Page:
Abstract: In the presence of a nickel catalyst, acetylene decomposed to form carbonaceous solids with filamentary, amorphous, or laminar form. By observing the initiation processes continuously, parameters controlling the type of deposit have been established. Controlled atmosphere electron microscopy has shown the development of filaments behind particles of nickel (30–50 nm diameter) at relatively low temperatures (870 ± 20 K). At the same temperature, amorphous carbon nucleated around the nickel particles and spread until it covered the whole solid. In extended experiments, angular graphite laminae grew from large nickel particles (300 nm diameter) at 1300 K. The catalytic activity of the nickel particles for filament growth ceased after approximately 15 s at 870 K, but it could be regenerated by exposure to either hydrogen at 1100 K, or oxygen at 1000 K. A significant increase in catalyst efficiency for filamentous growth was noted when particles of nickel were formed in hydrogen at 875 K prior to the introduction of acetylene. An explanation of this phenomenon and the mechanisms of the catalytic, deactivation, and regeneration processes are proposed. Exposure of the carbonaceous deposits to oxygen demonstrated their different reactivities and suggested that filaments consisted of an easily oxidizable core with a relatively resistant skin.
01 Apr 1989-Thin Solid Films
TL;DR: In this paper, the fundamental nature of the internal stresses that are found in both evaporated and sputtered coatings is reviewed from the point of view of decorative coating applications, which indicate that apparatus geometry is particularly important in determining the state of stress that forms in deposits.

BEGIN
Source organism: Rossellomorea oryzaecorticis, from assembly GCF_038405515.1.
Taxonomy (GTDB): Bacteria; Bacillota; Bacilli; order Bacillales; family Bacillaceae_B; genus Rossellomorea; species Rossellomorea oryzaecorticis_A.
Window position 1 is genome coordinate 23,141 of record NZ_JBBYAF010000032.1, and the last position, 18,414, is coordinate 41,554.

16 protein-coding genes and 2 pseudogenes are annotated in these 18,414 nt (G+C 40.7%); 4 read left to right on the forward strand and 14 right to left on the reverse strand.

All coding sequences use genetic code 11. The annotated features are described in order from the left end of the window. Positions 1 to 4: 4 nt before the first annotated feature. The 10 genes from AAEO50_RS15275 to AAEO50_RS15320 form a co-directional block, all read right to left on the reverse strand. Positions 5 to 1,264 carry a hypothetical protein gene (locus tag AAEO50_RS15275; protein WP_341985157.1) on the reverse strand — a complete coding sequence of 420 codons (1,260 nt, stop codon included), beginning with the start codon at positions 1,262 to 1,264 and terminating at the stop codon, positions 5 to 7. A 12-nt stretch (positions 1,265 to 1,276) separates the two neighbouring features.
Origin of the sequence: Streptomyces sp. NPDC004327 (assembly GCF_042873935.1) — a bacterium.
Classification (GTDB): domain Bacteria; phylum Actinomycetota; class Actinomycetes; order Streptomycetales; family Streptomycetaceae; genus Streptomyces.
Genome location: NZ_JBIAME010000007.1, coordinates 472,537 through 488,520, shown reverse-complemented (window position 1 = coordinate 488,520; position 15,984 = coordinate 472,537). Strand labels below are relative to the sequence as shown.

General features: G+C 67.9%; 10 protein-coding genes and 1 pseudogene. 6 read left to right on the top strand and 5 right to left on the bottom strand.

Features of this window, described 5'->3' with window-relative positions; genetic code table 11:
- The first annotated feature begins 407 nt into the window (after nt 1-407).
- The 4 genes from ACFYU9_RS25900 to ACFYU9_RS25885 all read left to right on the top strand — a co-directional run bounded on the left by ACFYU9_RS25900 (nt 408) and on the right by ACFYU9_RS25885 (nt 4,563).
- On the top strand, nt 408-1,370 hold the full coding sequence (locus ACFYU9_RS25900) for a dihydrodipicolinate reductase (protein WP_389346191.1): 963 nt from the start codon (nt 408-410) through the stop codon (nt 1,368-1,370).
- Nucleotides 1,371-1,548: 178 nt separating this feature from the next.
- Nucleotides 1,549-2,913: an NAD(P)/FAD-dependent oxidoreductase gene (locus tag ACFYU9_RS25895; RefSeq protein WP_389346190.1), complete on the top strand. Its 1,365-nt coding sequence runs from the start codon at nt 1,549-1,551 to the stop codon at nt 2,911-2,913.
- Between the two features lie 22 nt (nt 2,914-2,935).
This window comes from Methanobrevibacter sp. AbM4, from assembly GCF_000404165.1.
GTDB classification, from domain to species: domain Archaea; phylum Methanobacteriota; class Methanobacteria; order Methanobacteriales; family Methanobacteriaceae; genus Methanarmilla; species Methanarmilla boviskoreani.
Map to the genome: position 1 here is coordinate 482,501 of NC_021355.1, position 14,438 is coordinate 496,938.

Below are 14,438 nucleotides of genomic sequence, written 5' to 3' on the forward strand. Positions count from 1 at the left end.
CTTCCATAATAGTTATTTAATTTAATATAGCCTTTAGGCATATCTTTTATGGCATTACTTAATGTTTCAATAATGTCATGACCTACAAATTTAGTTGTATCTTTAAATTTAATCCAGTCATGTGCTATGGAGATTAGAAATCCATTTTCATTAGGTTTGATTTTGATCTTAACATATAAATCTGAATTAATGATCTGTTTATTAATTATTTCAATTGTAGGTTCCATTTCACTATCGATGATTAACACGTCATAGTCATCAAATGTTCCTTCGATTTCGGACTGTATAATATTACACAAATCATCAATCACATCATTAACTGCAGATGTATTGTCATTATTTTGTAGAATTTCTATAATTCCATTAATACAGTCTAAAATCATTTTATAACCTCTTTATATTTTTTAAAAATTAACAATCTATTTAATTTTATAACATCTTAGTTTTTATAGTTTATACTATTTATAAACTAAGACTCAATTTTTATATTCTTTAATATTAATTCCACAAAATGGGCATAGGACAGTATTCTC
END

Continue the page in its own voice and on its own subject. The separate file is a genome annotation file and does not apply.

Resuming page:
Abstract: Note: This summary article first appeared in the Proceedings of the 22nd Annual Technical Conference of the Society of Vacuum Coaters in 1979 It is reproduced here, with permission, for both its technical and historical significance In it are found a number of the insights and instructive sketches characteristic of John Thornton, which in this case were known only to those few having access to the proceedings volume Virtually all vacuum-deposited coatings are in a state of stress The total stress is composed of a thermal stress and an intrinsic stress The thermal stress is due to the difference in the thermal expansion coefficients of the coating and the substrate materials The intrinsic stress is due to the accumulating effect of the crystallographic flaws that are built into the coating during deposition In soft, low melting point materials such as aluminum, bulk diffusion tends to relax the internal stresses and to prevent their accumulation However, these diffusion processes can cause flaws such as holes and hillocks to form In hard, higher melting point materials such as chromium deposited at low temperatures (eg the case of decorative coatings on plastic substrates), intrinsic stresses accumulate and tend to dominate over thermal stresses Stress cracking and buckling are commonly observed The fundamental nature of the internal stresses that are found in both evaporated and sputtered coatings is reviewed in this paper from the point of view of decorative coating applications Recent sputtering studies are described which indicate that apparatus geometry is particularly important in determining the state of stress that forms in deposits